Who are they who need healing words and actions? Let us break the silence and speak loving and forgiving words to those nearest us in our own families. We have been locked up too long and in our frustration have said and done hurtful things to those closest to us. Break the silence. People around us are still isolated in their homes due to age, poverty, or illness. Let’s not pass them by, as Peter and John could have done on their way to pray. Instead reach out to them and break the silence. We don’t have to look far these days for beggars. Like Peter and John we see, or pass them daily. They are near supermarkets, at soup kitchens, road crossings and living under bridges. Can we share food with them, a smile and a kind word? Let’s break the silence.

From today’s Gospel reading:

Jesus said, “I am the good shepherd.

A good shepherd lays down his life for the sheep.”


There are a lot of voices out there that can only distract and scatter us. Perhaps we’ve paid too much attention to them at times in our lives. Through hard experience we have learned that they don’t have our best interests at heart and if we listen to them we are scattered. But the voice of the Shepherd, Jesus tells us, wants to gather us. His voice can help us keep our wits about us in an often misguided world.

So we ask ourselves:

  • Can I name the “false shepherds” I have listened to?
  • How did they mislead me?
  • Where and how do I listen to the voice of the Good Shepherd?


Prayer of the Faithful


Leader:          We bring our prayers and petitions before the Lord, trusting in his goodness, for God is our Father and knows our every need.



We pray for Pope Francis and for all pastoral leaders in the Church: (pause) that they may protect it against corruption and worldliness, and strive to maintain the unity of the one flock.



We pray for anyone discerning a vocation to the consecrated life or priesthood: (pause) that they may recognise God’s invitation and have courage to respond.



We pray for all leaders in South Africa: (pause) that God will give them a heart like the Good Shepherd, compassion toward those who are suffering, and wisdom to develop policies that advance the common good.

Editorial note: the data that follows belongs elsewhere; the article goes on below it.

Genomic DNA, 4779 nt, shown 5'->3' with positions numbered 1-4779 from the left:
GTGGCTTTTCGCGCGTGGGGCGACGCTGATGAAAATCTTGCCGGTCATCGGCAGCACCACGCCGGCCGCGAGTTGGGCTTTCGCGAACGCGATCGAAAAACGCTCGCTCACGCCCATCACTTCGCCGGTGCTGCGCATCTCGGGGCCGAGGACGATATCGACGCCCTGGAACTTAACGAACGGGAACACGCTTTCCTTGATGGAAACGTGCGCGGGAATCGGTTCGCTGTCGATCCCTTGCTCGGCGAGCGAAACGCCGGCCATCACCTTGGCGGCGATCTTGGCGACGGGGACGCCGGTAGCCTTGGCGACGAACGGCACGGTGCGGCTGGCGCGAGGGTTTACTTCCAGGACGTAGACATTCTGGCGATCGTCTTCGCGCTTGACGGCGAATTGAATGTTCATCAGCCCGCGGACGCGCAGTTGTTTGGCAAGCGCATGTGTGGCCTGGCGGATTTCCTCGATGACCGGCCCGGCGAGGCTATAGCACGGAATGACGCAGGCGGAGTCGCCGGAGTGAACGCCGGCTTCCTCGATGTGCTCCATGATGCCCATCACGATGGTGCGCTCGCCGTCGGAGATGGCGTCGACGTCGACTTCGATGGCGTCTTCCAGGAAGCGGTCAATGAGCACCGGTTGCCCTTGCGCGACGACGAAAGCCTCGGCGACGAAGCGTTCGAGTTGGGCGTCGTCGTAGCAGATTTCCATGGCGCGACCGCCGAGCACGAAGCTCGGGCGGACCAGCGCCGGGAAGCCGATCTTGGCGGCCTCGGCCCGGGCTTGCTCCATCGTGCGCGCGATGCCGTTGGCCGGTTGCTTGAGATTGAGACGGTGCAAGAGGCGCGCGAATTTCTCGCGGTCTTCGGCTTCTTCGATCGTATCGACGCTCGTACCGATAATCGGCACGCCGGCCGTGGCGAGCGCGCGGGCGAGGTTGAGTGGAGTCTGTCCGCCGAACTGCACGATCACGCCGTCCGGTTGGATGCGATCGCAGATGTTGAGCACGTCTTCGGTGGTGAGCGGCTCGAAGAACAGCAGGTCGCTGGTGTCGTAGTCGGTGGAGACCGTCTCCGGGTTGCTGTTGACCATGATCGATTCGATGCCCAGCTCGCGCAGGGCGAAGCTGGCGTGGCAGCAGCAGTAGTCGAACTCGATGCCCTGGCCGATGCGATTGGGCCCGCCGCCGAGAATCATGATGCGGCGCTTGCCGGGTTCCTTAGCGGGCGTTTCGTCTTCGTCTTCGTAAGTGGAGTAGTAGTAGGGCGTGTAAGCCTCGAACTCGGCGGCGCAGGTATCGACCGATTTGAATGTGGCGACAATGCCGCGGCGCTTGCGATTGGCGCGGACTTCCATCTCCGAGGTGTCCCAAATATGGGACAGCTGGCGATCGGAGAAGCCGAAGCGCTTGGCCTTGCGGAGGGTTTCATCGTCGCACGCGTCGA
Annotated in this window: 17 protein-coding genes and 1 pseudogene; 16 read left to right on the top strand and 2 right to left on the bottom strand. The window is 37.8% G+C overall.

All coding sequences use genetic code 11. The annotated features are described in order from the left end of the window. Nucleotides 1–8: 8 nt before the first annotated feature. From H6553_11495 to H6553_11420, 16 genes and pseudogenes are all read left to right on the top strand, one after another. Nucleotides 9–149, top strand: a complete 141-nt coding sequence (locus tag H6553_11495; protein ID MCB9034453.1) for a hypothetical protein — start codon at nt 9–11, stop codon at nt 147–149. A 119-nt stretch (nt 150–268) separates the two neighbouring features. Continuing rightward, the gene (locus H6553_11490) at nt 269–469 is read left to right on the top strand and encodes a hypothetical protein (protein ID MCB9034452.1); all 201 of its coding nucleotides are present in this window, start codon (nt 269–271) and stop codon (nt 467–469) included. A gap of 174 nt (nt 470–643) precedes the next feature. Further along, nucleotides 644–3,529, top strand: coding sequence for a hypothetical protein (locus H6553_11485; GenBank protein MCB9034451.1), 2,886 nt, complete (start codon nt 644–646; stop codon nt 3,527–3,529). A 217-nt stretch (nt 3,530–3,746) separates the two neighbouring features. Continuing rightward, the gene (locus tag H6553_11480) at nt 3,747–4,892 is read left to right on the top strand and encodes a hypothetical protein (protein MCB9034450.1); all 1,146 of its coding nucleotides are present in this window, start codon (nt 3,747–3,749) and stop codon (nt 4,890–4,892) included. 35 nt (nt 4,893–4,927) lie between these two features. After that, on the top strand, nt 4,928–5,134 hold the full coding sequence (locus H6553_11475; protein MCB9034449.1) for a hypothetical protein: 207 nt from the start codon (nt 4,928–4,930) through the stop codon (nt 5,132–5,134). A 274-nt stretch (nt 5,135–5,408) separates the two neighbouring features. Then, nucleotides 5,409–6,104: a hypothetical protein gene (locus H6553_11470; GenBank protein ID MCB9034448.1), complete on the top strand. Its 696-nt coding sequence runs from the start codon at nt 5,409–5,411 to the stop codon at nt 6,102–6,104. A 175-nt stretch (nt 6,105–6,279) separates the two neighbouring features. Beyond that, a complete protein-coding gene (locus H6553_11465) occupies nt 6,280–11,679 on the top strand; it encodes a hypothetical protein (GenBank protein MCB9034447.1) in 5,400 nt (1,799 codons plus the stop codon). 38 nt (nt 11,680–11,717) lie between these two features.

We pray for young people anxious about their future: (pause) that the good shepherd will lead them to the right opportunities for education and satisfying employment.



We pray for those whom this fast-changing world has marginalised: (pause) that communities will be moved to gather in all who may feel lost, left out or left behind.



We pray for deceased members of our families and friends whose anniversaries occur about this time.



We pray for Richard Saunders and Stuart Allan who died during the week.

Eternal rest grant unto them, O Lord.


And let perpetual light shine on them.

May they rest in peace.  Amen


Leader:          Let us pray for vocations:


God our Father,
You made each of us
to use our gifts in the Body of Christ.
We ask that You inspire young people

whom you call to the priesthood and consecrated life
to courageously follow Your will.
Send workers into Your harvest
so that the Gospel is preached,
the poor are served with love,
the suffering are comforted,
and Your people are strengthened by the sacraments.
We ask this through Christ our Lord,


Spiritual Communion

We can unite ourselves to the Eucharist through making a spiritual Communion.

By making an Act of Spiritual Communion, we express our faith in Christ’s Real Presence in the Eucharist and ask him to unite himself with us.


My Jesus, I believe you are really here in the Blessed Sacrament.
I love you more than anything in the world, and I hunger to receive you.
But since I cannot receive Communion at this moment, feed my soul spiritually. I unite myself to you now as I do when I receive you. Amen.






Leader:          Let us pray to the Father in the words Jesus our Saviour gave us:


All say:          Our Father, who art in heaven, hallowed be thy name; thy kingdom come, thy will be done on earth as it is in heaven. Give us this day our daily bread, and forgive us our trespasses, as we forgive those who trespass against us; and lead us not into temptation, but deliver us from evil.  Amen.

Leader:          God of lasting love,
fulfil your plan of salvation
to gather into one fold
the peoples of the whole world.
Let everyone on earth
recognize your Christ as the Good Shepherd,
who freely lays down his life for all
to take it up again in power.

Grant this through Jesus Christ, the resurrection and the life,
who lives and reigns with you in the unity of the Holy Spirit,
one God for ever and ever.


All:                  Amen.


Easter Blessing


Leader:          Through the resurrection of Jesus
God has redeemed us and made us his children.
May God bless us with joy.


All:                  Amen.

Leader:          Our Redeemer has given us lasting freedom.
May we inherit everlasting life.

All:                  Amen.

Leader:          By faith, we rose with Jesus in baptism.
May our lives be holy,
so that we will be united with Jesus for ever.

All:                  Amen.

Leader:          May the Lord bless us, protect us from all evil and bring us to everlasting life.



All:                  Amen.